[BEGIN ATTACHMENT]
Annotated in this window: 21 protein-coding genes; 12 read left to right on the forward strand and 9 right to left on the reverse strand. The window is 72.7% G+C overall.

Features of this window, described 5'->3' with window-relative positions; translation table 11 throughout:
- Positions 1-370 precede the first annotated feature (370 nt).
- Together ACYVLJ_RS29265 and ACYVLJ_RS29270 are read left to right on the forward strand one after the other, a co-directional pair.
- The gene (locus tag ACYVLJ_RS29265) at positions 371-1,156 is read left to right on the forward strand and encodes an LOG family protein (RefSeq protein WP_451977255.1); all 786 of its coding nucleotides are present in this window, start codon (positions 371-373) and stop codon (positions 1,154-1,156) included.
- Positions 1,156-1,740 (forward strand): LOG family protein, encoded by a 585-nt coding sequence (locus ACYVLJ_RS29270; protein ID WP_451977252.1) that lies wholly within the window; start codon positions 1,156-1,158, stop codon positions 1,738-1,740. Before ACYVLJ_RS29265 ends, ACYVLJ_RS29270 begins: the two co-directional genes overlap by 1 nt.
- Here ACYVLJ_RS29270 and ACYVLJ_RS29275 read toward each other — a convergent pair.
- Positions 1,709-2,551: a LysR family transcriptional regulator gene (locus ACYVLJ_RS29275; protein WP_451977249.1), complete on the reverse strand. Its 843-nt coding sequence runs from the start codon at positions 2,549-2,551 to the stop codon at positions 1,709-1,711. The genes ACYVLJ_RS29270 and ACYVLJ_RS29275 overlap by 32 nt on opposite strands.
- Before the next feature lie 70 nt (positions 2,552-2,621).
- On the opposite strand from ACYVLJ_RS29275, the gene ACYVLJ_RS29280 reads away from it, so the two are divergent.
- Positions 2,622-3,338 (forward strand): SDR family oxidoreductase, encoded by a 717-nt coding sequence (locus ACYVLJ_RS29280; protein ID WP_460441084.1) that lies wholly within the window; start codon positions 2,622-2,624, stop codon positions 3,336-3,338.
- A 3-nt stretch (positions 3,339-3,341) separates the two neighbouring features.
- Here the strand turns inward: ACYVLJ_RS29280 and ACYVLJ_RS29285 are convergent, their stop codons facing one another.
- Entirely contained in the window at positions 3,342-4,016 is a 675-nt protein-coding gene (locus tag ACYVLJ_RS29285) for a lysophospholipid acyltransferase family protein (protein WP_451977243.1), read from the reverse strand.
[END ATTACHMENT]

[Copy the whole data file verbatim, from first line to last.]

Annotated in this window: 21 protein-coding genes; 12 read left to right on the forward strand and 9 right to left on the reverse strand. The window is 72.7% G+C overall.

Features of this window, described 5'->3' with window-relative positions; translation table 11 throughout:
- Positions 1-370 precede the first annotated feature (370 nt).
- Together ACYVLJ_RS29265 and ACYVLJ_RS29270 are read left to right on the forward strand one after the other, a co-directional pair.
- The gene (locus tag ACYVLJ_RS29265) at positions 371-1,156 is read left to right on the forward strand and encodes an LOG family protein (RefSeq protein WP_451977255.1); all 786 of its coding nucleotides are present in this window, start codon (positions 371-373) and stop codon (positions 1,154-1,156) included.
- Positions 1,156-1,740 (forward strand): LOG family protein, encoded by a 585-nt coding sequence (locus ACYVLJ_RS29270; protein ID WP_451977252.1) that lies wholly within the window; start codon positions 1,156-1,158, stop codon positions 1,738-1,740. Before ACYVLJ_RS29265 ends, ACYVLJ_RS29270 begins: the two co-directional genes overlap by 1 nt.
- Here ACYVLJ_RS29270 and ACYVLJ_RS29275 read toward each other — a convergent pair.
- Positions 1,709-2,551: a LysR family transcriptional regulator gene (locus ACYVLJ_RS29275; protein WP_451977249.1), complete on the reverse strand. Its 843-nt coding sequence runs from the start codon at positions 2,549-2,551 to the stop codon at positions 1,709-1,711. The genes ACYVLJ_RS29270 and ACYVLJ_RS29275 overlap by 32 nt on opposite strands.
- Before the next feature lie 70 nt (positions 2,552-2,621).
- On the opposite strand from ACYVLJ_RS29275, the gene ACYVLJ_RS29280 reads away from it, so the two are divergent.
- Positions 2,622-3,338 (forward strand): SDR family oxidoreductase, encoded by a 717-nt coding sequence (locus ACYVLJ_RS29280; protein ID WP_460441084.1) that lies wholly within the window; start codon positions 2,622-2,624, stop codon positions 3,336-3,338.
- A 3-nt stretch (positions 3,339-3,341) separates the two neighbouring features.
- Here the strand turns inward: ACYVLJ_RS29280 and ACYVLJ_RS29285 are convergent, their stop codons facing one another.
- Entirely contained in the window at positions 3,342-4,016 is a 675-nt protein-coding gene (locus tag ACYVLJ_RS29285) for a lysophospholipid acyltransferase family protein (protein WP_451977243.1), read from the reverse strand.